TC: You’ve been working in this field for some considerable time, but is this the first time you have worked in this way with a government?

TBL: I have encouraged governments on various occasions to adopt standards and to use them for websites, but this is the first time within government. What happened is that at the beginning of 2009 I decided that this is going to be the year in which I ask people to put data on the web. I gave a talk at TED, including getting people to chant “get raw data now.”

TC: Part of the interest of the story seems to be that from this first encounter with the prime minister there was a degree of serendipity involved: the time proved incredibly ripe in government for this initiative to gather a huge amount of momentum over a very short time in government terms.

TBL: People had different points of view coming from different places, but the consistency of the encouragement that we’ve had has been very gratifying. And I suppose this is really my first experience with getting involved with policy so I don’t have very much to compare it with, which means that my impression is that if people really do want to do something, and they are excited about it, then they can. I think we have to be very careful about having a burst of apparent momentum, though, and a lot of talk; we have to realise that it is going to mean a lot of pushing of other people, staying late for a bit, putting extra effort in maybe to go to a seminar to learn how to do things with linked data. I think that within departments there is bound to be resistance from a few individuals, who are going to have to be coaxed around it.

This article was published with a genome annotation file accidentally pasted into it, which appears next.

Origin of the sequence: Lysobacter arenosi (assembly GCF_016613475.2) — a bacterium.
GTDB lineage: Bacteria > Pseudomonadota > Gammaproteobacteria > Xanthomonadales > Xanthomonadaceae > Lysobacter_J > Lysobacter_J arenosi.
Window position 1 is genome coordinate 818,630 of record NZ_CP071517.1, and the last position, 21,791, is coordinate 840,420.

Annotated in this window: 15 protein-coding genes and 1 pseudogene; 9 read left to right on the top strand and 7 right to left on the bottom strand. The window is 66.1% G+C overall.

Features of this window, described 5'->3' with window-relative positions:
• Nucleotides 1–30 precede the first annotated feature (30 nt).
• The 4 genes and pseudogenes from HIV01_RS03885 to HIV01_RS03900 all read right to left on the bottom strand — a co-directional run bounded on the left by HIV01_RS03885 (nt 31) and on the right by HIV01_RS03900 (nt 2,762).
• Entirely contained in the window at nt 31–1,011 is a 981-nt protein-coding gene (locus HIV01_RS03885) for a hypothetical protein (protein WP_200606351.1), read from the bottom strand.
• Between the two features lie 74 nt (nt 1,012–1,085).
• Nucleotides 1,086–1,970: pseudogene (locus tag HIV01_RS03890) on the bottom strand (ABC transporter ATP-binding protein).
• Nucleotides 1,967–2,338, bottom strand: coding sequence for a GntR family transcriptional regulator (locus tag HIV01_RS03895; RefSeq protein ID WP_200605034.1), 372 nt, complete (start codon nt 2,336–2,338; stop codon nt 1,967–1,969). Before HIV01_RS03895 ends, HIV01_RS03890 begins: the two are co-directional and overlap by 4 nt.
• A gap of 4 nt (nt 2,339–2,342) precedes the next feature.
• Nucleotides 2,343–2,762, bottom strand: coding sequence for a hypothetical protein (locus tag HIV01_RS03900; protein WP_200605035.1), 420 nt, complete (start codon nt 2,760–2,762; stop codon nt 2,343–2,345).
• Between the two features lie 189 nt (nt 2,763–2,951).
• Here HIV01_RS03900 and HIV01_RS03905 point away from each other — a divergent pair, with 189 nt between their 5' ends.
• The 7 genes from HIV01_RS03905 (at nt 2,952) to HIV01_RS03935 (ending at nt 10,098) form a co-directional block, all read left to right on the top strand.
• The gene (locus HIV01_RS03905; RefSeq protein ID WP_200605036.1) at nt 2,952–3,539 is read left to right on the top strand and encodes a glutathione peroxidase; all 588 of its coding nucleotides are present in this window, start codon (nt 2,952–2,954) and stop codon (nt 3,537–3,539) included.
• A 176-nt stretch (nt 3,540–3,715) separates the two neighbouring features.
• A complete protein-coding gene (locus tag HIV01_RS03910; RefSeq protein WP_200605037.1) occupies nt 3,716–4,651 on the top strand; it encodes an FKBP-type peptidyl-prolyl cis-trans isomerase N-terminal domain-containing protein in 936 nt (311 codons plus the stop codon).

One of the really important things of course is that we should do all this without changing the way people work. It needs a very concerted ongoing push at each level: managerial, within departments, the material level, and the grass roots. This stuff happens because people are dedicated and put a lot of time into doing it. And then it’s great to celebrate the results: things like these “hackathons” which we had a couple of, where people got together and made visualisations of the existing data. Those have been good because they give you a good sense of the data being made into something really interesting.

TC: Did you feel that people really grasped what you were talking about, intellectually, the principles and ideas?